Hi hat foot timing

Drm1979

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So I've never been one to keep time on my hihat. I see drummers on YouTube or in concerts where their left foot is a constant metronome throughout whatever song they are playing. For some reason I just cannot do that. My left foot is just stupid. The only lessons I took on a regular basis was for marching band all 4 years of high school. I took a few drum set lessons in college when I was trying to learn jazz. I couldn't get that down either. The jazz lessons did help improve my rock drumming over all but I've never been able to get that left foot independence for time keeping. Does anybody else have this problem? Listening back to some of the records and demos I've made in the past the time stays consistent so maybe its not a big issue. I dunno. It just came across my mind while watching a clutch concert on YouTube and jp has that foot locked down to the tempo.
 

Ickybaby

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I'm going to jump on the "it should come with practice" bandwagon.

Hi-hat played with the foot is a big part of my drumming. If I'm not using sticks on the hats, they are chicking along via my foot.
 

Drm1979

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Yup. I've tried that. Spent weeks upon weeks working on it and it would just totally interfere with the rest of my limbs and what ever I was playing, even a simple pattern would just fall apart. I feel that I have a pretty good internal clock and the only struggle with maintaining time I ever had was when I was about 19 or 20 years old playing in a ska punk band. We had one song that was around 150bpm and for the last 12 bars it double timed until the end. After practicing that I was able to lock it in. Other than that one instance I've never had any complaints with maintaining tempos or keeping time. Maybe I'm worried about nothing, but I do think about it from time to time. I will count into parts with the hihat but once I'm playing my left foot just involuntarily stops.
 

noreastbob

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I wish my left foot were better too. I usually keep on the backbeat and frequently play all the quarter note downbeats, but I can't do the eighth note ride-like pattern some guys do. Guess I could learn...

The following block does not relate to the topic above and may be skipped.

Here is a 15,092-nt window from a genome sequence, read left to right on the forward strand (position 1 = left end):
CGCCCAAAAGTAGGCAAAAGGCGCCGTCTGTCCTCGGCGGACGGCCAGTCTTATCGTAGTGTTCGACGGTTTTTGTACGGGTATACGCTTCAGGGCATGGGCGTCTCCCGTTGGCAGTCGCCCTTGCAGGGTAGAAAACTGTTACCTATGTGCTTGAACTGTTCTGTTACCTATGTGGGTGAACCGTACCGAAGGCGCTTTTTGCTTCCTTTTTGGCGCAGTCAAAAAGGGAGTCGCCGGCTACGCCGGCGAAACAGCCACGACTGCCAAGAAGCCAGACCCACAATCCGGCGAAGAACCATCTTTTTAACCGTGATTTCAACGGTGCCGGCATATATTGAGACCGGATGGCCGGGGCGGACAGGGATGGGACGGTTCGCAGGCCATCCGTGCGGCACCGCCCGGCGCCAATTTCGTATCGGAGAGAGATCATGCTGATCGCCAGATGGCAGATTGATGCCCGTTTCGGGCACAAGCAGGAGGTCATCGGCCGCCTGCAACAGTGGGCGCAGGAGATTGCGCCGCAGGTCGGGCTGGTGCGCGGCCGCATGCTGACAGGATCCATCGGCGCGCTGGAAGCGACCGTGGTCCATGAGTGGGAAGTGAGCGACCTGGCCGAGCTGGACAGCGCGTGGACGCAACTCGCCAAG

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Nacci

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I am a whiz at this. When I’m playing my left foot is thumping. Thing is you have to start simple. Don’t try to integrate it into your existing playing because that will not work.

Start simple by thumping quarter notes over a simple RLRL pattern on the snare, covering every right hand stroke with a HH pulse then when you get that down every left hand stoke with the HH pulse. Almost sounds like a train when you get it right.

When you get it down, do it, for hours. Building up endurance in that left foot and leg is a thing.

These fellas are right, start simple, get a hand hold somewhere then woodshed the hell out of it.
 

Tigerdrummer

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Your left foot is not stupid. It is your entire self (ok I'm kidding but I got your attention). I started drums in my 60's and I've worked it out. That would tell me if I can anyone can. Find some some studies or exercises for hats and work through them slowly and build. Then do the same with stuff you play now add gradually and work your way up. BTW if you want stupid- lt me tell you about my bass drum foot.